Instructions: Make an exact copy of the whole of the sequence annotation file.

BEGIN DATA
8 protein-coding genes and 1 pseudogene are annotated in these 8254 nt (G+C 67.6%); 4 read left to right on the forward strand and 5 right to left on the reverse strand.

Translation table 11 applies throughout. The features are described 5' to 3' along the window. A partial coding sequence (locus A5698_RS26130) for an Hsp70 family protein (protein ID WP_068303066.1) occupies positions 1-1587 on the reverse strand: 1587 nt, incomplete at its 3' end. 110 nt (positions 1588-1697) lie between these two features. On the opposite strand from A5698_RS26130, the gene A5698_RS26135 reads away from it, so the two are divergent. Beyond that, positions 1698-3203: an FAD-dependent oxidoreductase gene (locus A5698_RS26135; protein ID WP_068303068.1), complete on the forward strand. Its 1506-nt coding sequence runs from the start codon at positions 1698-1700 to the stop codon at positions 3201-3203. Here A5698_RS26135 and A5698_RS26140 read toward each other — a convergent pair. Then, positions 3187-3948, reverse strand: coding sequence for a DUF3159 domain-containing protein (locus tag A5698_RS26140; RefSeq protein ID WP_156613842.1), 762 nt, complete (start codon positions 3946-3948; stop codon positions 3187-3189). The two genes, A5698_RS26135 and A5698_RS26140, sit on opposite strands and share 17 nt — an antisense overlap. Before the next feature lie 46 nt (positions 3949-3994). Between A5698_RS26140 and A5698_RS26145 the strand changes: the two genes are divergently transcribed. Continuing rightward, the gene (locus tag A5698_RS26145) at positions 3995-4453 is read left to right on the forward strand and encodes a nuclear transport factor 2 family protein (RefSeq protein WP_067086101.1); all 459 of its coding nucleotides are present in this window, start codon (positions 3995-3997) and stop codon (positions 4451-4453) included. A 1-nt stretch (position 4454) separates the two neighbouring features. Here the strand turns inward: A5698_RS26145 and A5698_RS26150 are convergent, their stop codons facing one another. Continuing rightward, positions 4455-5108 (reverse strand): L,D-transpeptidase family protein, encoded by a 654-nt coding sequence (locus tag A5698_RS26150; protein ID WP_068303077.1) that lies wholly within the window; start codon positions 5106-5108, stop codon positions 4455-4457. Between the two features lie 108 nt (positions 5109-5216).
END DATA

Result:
8 protein-coding genes and 1 pseudogene are annotated in these 8254 nt (G+C 67.6%); 4 read left to right on the forward strand and 5 right to left on the reverse strand.

Translation table 11 applies throughout. The features are described 5' to 3' along the window. A partial coding sequence (locus A5698_RS26130) for an Hsp70 family protein (protein ID WP_068303066.1) occupies positions 1-1587 on the reverse strand: 1587 nt, incomplete at its 3' end. 110 nt (positions 1588-1697) lie between these two features. On the opposite strand from A5698_RS26130, the gene A5698_RS26135 reads away from it, so the two are divergent. Beyond that, positions 1698-3203: an FAD-dependent oxidoreductase gene (locus A5698_RS26135; protein ID WP_068303068.1), complete on the forward strand. Its 1506-nt coding sequence runs from the start codon at positions 1698-1700 to the stop codon at positions 3201-3203. Here A5698_RS26135 and A5698_RS26140 read toward each other — a convergent pair. Then, positions 3187-3948, reverse strand: coding sequence for a DUF3159 domain-containing protein (locus tag A5698_RS26140; RefSeq protein ID WP_156613842.1), 762 nt, complete (start codon positions 3946-3948; stop codon positions 3187-3189). The two genes, A5698_RS26135 and A5698_RS26140, sit on opposite strands and share 17 nt — an antisense overlap. Before the next feature lie 46 nt (positions 3949-3994). Between A5698_RS26140 and A5698_RS26145 the strand changes: the two genes are divergently transcribed. Continuing rightward, the gene (locus tag A5698_RS26145) at positions 3995-4453 is read left to right on the forward strand and encodes a nuclear transport factor 2 family protein (RefSeq protein WP_067086101.1); all 459 of its coding nucleotides are present in this window, start codon (positions 3995-3997) and stop codon (positions 4451-4453) included. A 1-nt stretch (position 4454) separates the two neighbouring features. Here the strand turns inward: A5698_RS26145 and A5698_RS26150 are convergent, their stop codons facing one another. Continuing rightward, positions 4455-5108 (reverse strand): L,D-transpeptidase family protein, encoded by a 654-nt coding sequence (locus tag A5698_RS26150; protein ID WP_068303077.1) that lies wholly within the window; start codon positions 5106-5108, stop codon positions 4455-4457. Between the two features lie 108 nt (positions 5109-5216).